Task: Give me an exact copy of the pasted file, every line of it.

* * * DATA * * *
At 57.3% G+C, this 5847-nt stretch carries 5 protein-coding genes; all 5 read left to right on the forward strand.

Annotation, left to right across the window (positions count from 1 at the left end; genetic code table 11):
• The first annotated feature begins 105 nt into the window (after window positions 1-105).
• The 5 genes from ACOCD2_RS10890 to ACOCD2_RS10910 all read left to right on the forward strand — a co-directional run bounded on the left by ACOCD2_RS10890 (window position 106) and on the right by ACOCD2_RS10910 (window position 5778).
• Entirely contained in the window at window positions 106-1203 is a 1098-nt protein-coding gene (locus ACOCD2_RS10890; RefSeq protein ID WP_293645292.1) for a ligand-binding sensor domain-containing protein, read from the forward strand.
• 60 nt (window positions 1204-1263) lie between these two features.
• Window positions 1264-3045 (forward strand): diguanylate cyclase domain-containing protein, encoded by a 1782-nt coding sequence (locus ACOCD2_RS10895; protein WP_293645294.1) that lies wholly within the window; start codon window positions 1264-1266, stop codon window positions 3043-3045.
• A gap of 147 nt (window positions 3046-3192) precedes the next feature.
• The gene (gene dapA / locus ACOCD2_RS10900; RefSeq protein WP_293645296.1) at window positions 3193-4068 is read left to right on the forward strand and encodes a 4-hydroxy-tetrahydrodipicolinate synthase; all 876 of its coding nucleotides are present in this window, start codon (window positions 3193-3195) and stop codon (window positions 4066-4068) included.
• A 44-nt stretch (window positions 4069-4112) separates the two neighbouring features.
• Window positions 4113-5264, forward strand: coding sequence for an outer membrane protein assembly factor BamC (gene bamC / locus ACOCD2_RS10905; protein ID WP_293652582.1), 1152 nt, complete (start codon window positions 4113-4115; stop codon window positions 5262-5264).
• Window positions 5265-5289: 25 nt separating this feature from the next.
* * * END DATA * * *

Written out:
At 57.3% G+C, this 5847-nt stretch carries 5 protein-coding genes; all 5 read left to right on the forward strand.

Annotation, left to right across the window (positions count from 1 at the left end; genetic code table 11):
• The first annotated feature begins 105 nt into the window (after window positions 1-105).
• The 5 genes from ACOCD2_RS10890 to ACOCD2_RS10910 all read left to right on the forward strand — a co-directional run bounded on the left by ACOCD2_RS10890 (window position 106) and on the right by ACOCD2_RS10910 (window position 5778).
• Entirely contained in the window at window positions 106-1203 is a 1098-nt protein-coding gene (locus ACOCD2_RS10890; RefSeq protein ID WP_293645292.1) for a ligand-binding sensor domain-containing protein, read from the forward strand.
• 60 nt (window positions 1204-1263) lie between these two features.
• Window positions 1264-3045 (forward strand): diguanylate cyclase domain-containing protein, encoded by a 1782-nt coding sequence (locus ACOCD2_RS10895; protein WP_293645294.1) that lies wholly within the window; start codon window positions 1264-1266, stop codon window positions 3043-3045.
• A gap of 147 nt (window positions 3046-3192) precedes the next feature.
• The gene (gene dapA / locus ACOCD2_RS10900; RefSeq protein WP_293645296.1) at window positions 3193-4068 is read left to right on the forward strand and encodes a 4-hydroxy-tetrahydrodipicolinate synthase; all 876 of its coding nucleotides are present in this window, start codon (window positions 3193-3195) and stop codon (window positions 4066-4068) included.
• A 44-nt stretch (window positions 4069-4112) separates the two neighbouring features.
• Window positions 4113-5264, forward strand: coding sequence for an outer membrane protein assembly factor BamC (gene bamC / locus ACOCD2_RS10905; protein ID WP_293652582.1), 1152 nt, complete (start codon window positions 4113-4115; stop codon window positions 5262-5264).
• Window positions 5265-5289: 25 nt separating this feature from the next.